Despite imminent danger at every twist, Marci embarks on an unstoppable quest to expose the terrifying truth. Only she never anticipated the entangled nebula of dark lies, nor the never-ending wormhole the government would spiral through to silence her forever.

Knowledge can kill.

And Marci knows too much. With global security at risk, no one can be trusted. To debunk the stratosphere of deceit, Marci races at the speed of light to escape the grips of the clandestine Extraterrestrial Security Agency (ESA) hunting her before she vanishes like all the others. But Marci is unique. Despite being the ESA’s prime target, she’s also the skeleton key to the deadliest truth in the history of the universe.

The nightmare is real, and it’s only just begun. Marci must take a nefarious leap of faith before her options, and her breaths, evaporate into a black hole for all eternity.

(11) VOYAGER NEWS. An excerpt has been released from a new documentary on Star Trek:  Voyager.“To The Journey”.

(12) GYGAX. [Item by Martin Morse Wooster.] The BBC interviews E. Gary Gygax, the great game creator Sid Sackson, and goes to a British national gaming convention in this Classic BBC Clip from a 1982documentary that dropped this week. “Why do we play TABLETOP GAMES?”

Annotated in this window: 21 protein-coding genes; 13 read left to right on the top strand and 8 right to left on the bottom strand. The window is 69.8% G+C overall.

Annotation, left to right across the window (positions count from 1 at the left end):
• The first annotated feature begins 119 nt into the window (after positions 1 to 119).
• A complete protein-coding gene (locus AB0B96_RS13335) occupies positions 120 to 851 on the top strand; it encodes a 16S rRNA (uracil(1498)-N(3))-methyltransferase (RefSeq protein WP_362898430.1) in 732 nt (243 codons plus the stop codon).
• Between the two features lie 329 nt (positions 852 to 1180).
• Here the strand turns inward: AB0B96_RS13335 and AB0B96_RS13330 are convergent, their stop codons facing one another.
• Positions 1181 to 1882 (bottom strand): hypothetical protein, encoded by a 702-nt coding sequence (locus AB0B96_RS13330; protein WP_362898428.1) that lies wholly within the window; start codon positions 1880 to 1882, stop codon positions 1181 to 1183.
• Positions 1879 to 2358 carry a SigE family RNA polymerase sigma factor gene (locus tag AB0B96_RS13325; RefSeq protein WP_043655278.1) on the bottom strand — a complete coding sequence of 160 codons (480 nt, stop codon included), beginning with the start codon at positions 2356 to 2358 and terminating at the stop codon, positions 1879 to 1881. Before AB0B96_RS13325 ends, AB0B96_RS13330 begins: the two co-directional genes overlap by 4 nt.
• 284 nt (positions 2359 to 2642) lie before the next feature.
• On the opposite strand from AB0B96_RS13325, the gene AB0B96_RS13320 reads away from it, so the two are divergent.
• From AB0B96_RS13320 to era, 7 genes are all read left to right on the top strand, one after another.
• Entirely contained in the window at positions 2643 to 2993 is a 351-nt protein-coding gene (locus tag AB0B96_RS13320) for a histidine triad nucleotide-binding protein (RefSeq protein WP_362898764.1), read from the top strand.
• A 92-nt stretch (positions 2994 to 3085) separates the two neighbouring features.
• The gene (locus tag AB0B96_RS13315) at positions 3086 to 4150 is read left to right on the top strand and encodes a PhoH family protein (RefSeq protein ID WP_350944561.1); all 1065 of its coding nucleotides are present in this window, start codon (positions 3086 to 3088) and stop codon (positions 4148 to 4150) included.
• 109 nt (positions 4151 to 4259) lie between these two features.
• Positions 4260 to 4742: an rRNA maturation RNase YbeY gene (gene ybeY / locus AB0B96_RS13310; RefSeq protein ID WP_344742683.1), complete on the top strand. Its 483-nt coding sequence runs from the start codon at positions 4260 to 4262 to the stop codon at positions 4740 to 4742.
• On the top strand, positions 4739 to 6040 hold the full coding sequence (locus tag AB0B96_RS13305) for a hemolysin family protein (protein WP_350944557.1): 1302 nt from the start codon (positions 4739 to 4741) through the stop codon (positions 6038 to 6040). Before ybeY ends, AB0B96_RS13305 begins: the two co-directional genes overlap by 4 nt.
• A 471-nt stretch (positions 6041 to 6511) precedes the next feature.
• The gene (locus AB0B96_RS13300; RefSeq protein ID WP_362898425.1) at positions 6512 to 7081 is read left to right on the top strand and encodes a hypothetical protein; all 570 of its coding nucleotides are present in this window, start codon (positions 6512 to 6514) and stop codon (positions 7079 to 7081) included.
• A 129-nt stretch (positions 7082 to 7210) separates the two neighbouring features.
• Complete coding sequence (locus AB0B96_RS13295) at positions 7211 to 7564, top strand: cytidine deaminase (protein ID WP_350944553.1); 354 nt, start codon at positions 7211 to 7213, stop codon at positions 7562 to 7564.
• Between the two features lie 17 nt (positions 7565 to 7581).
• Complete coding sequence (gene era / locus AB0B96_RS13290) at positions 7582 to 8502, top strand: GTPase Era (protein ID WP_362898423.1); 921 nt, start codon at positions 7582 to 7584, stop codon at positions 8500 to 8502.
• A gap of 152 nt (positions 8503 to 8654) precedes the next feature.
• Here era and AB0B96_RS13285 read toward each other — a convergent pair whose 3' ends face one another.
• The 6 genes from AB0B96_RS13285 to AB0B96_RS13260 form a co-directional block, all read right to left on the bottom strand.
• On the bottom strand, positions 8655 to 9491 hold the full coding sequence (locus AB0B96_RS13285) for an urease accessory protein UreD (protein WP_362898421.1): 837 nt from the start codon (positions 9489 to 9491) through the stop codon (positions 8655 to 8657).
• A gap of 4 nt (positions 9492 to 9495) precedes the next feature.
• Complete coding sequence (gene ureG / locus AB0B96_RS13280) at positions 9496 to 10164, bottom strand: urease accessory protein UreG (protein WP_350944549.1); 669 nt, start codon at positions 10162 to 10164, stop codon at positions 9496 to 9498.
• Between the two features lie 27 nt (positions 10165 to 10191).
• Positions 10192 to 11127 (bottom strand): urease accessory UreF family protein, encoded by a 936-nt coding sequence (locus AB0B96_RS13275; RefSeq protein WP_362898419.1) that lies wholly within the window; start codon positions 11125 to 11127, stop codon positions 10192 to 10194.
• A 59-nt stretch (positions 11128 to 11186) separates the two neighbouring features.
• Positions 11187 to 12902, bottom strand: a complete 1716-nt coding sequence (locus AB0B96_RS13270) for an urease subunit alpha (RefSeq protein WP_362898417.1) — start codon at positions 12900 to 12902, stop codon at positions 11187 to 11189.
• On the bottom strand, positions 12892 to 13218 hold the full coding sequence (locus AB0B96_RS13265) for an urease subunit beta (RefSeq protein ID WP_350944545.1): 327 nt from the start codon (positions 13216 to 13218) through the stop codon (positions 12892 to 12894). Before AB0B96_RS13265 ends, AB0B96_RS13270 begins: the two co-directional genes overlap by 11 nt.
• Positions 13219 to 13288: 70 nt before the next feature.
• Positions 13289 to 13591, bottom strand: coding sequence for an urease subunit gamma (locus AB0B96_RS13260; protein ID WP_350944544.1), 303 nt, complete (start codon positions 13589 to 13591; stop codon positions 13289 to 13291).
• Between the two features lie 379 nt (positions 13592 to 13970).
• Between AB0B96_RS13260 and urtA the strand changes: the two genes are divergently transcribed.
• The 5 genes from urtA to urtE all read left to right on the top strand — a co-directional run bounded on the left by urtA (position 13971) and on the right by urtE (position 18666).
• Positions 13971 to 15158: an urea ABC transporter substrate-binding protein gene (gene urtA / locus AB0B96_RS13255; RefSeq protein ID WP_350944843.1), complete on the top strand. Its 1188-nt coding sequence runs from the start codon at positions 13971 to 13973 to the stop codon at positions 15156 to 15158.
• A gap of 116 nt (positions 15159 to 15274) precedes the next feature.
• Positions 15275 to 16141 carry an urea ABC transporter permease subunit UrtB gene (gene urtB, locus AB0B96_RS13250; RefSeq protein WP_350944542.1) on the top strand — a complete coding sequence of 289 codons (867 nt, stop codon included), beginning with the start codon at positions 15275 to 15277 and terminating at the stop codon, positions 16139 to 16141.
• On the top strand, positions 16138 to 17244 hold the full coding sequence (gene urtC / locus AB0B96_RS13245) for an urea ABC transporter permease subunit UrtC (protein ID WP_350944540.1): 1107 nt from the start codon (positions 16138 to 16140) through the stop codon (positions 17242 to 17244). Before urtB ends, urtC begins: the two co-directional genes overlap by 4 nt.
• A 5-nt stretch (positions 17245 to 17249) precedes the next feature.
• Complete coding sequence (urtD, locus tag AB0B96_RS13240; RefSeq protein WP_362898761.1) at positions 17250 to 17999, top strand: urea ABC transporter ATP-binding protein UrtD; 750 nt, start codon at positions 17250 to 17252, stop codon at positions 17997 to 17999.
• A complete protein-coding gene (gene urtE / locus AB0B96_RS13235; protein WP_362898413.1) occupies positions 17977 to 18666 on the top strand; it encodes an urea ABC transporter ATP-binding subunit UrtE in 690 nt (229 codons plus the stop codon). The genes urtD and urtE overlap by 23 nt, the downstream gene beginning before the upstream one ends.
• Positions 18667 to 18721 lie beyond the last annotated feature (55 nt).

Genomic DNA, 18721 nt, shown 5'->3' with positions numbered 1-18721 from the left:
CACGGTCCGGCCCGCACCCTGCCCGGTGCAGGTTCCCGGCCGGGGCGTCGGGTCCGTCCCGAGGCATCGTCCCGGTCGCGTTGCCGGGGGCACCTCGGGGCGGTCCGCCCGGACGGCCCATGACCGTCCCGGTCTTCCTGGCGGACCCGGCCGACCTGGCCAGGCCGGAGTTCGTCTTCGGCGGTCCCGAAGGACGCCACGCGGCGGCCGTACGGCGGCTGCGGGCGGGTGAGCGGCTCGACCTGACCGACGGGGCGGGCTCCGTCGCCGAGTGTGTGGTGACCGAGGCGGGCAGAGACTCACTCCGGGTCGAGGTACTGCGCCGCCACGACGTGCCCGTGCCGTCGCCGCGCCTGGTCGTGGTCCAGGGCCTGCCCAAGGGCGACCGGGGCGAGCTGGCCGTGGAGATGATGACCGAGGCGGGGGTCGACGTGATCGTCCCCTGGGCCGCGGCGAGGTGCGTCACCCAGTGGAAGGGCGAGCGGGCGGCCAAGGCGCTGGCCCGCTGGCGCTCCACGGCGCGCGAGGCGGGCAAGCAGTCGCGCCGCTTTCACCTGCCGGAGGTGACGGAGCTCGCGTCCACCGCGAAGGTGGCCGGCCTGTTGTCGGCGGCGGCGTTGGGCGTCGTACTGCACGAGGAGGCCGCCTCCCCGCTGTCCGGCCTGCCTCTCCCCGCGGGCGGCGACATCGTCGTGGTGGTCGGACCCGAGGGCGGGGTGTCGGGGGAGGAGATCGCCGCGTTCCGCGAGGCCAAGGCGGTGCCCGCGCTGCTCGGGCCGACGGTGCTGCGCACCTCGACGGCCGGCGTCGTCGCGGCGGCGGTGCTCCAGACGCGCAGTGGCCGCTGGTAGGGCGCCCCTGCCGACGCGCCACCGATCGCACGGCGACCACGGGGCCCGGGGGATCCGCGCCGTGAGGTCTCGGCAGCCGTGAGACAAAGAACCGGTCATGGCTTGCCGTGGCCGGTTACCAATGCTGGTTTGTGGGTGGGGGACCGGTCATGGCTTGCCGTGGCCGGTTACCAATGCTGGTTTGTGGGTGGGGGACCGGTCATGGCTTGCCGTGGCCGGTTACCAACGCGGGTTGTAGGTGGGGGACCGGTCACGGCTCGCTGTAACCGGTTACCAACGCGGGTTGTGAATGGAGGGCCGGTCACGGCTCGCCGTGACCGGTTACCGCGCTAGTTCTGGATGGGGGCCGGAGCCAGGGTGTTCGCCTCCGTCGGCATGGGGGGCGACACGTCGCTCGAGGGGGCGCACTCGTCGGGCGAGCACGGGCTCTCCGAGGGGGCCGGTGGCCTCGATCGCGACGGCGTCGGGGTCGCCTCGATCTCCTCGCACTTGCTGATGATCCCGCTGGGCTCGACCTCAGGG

[Thanks to JJ, John King Tarpinian, Andrew Porter, Michael Toman, John Lorentz, Mickey Mikkelsen, Lise Andreasen, Cat Eldridge, Mike Kennedy, and Martin Morse Wooster for some of these stories. Title credit belongs to File 770 contributing editor of the day Ingvar.]

15 thoughts on “Pixel Scroll 4/17/22 Filefjonk, Scrollmaiden, And Other Moominpixels

  1. Thank you very much for that about John Shirley. I remember really liking him – his City Come A-Walkin’ is brilliant, but I knew almost nothing about him. Oh, and is it me, or does the article make Shirley sound to Cyberpunk like Kerouac, or maybe Neal Cassidy, to the Beats.

    Now I need to find a time to reread City….

  2. (1) There’s a reason Shirley’s descriptions of punk music clubs in City Come A-Walkin’ (1980) are redolent with lived experience…

    From my review of the novel: “Club Anesthesia, rated by San Francisco’s Chronicle “zero percent if you’re looking for an aesthetic and human atmosphere, 100 percent if you’re looking for endless noise, fistfights, eccentrics, hookers, and muggings” (9). It’s a bar to “dampen down […] pain” furnished with vandalized decorations, “patient progress charts on the walls,” and resembling a hospital ward (25).”